Here is an example of a K-shaped chart for you. This shows the long time divergence of the amount of financial assets held by the top 10% versus those held by the bottom 50% of wealth percentiles.
The graph has different axes, so sit and look at it for a while. In a nutshell, the share of financial assets held by the bottom 50% has declined from 71% in 1989 to 2.3% in 2020.
For some historical context on the concentration of wealth, you might consider reading Will and Ariel Durrant’s The Lessons of History. They have a highly pertinent summary of the concentration of wealth in their chapter on economics and history. Here is what they think drives wealth inequality.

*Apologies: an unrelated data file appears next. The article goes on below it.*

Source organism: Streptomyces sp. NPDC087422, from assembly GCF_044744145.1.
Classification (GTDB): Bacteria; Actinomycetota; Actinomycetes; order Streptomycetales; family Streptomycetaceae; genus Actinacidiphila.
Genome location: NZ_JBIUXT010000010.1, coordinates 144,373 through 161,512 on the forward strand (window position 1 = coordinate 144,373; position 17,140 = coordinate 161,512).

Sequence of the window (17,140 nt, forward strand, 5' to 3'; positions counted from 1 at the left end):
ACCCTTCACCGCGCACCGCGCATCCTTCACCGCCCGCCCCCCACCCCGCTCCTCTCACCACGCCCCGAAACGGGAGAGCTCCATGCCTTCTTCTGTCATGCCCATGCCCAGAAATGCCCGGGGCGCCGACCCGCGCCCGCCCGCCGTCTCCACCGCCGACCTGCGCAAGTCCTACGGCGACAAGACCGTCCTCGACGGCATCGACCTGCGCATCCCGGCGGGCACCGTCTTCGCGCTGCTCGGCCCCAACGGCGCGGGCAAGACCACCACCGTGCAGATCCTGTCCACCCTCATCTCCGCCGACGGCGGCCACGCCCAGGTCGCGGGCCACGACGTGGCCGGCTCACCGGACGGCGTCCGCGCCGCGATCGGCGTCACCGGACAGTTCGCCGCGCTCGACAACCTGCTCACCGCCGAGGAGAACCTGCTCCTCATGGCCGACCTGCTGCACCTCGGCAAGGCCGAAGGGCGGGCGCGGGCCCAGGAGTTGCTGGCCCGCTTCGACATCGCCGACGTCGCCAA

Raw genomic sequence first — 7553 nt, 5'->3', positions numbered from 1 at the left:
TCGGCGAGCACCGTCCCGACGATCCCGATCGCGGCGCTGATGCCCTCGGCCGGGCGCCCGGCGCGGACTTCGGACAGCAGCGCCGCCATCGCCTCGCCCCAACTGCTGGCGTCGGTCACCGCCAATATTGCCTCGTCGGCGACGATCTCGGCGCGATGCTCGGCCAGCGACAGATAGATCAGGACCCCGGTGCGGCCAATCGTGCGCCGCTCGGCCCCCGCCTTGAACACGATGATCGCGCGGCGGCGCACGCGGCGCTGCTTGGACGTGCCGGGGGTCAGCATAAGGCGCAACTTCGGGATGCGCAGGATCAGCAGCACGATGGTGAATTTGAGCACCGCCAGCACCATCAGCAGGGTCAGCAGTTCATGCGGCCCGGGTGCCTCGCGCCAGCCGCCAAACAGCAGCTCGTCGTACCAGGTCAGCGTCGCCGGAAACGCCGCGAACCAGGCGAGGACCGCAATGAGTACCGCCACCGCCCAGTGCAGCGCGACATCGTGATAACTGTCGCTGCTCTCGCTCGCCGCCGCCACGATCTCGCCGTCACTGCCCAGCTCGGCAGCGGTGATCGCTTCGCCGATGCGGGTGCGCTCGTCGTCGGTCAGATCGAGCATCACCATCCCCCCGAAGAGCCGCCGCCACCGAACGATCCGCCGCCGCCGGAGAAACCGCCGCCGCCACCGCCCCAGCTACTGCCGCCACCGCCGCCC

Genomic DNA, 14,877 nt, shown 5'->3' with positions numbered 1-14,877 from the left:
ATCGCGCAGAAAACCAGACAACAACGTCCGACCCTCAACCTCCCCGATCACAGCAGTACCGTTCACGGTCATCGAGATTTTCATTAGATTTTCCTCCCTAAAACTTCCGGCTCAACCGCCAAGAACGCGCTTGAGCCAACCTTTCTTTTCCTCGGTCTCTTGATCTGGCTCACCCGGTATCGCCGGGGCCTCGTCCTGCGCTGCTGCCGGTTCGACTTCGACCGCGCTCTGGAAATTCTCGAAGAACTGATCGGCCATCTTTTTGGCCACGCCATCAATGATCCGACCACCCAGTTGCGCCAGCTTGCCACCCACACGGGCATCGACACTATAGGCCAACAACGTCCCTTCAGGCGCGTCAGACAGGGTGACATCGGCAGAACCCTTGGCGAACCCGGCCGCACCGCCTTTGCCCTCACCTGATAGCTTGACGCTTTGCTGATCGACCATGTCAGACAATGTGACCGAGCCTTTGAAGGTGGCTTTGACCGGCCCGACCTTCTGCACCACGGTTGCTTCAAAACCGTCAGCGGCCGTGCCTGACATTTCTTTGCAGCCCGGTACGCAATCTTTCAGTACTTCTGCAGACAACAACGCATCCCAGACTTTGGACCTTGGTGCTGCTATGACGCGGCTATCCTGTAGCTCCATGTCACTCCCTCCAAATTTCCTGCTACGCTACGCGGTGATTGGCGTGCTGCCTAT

Since practical ability differs from person to person, the majority of such abilities, in nearly all societies, is gathered in a minority of men. The concentration of wealth is a natural result of this concentration of ability, and regularly recurs in history. The rate of concentration varies (other factors being equal) with the economic freedom permitted by morals and laws. Despotism may for a time retard the concentration; democracy, allowing the most liberty, accelerates it.
p. 55, The Lessons of History. 1968.
Graph source: Ned Davis Research, via Twitter.
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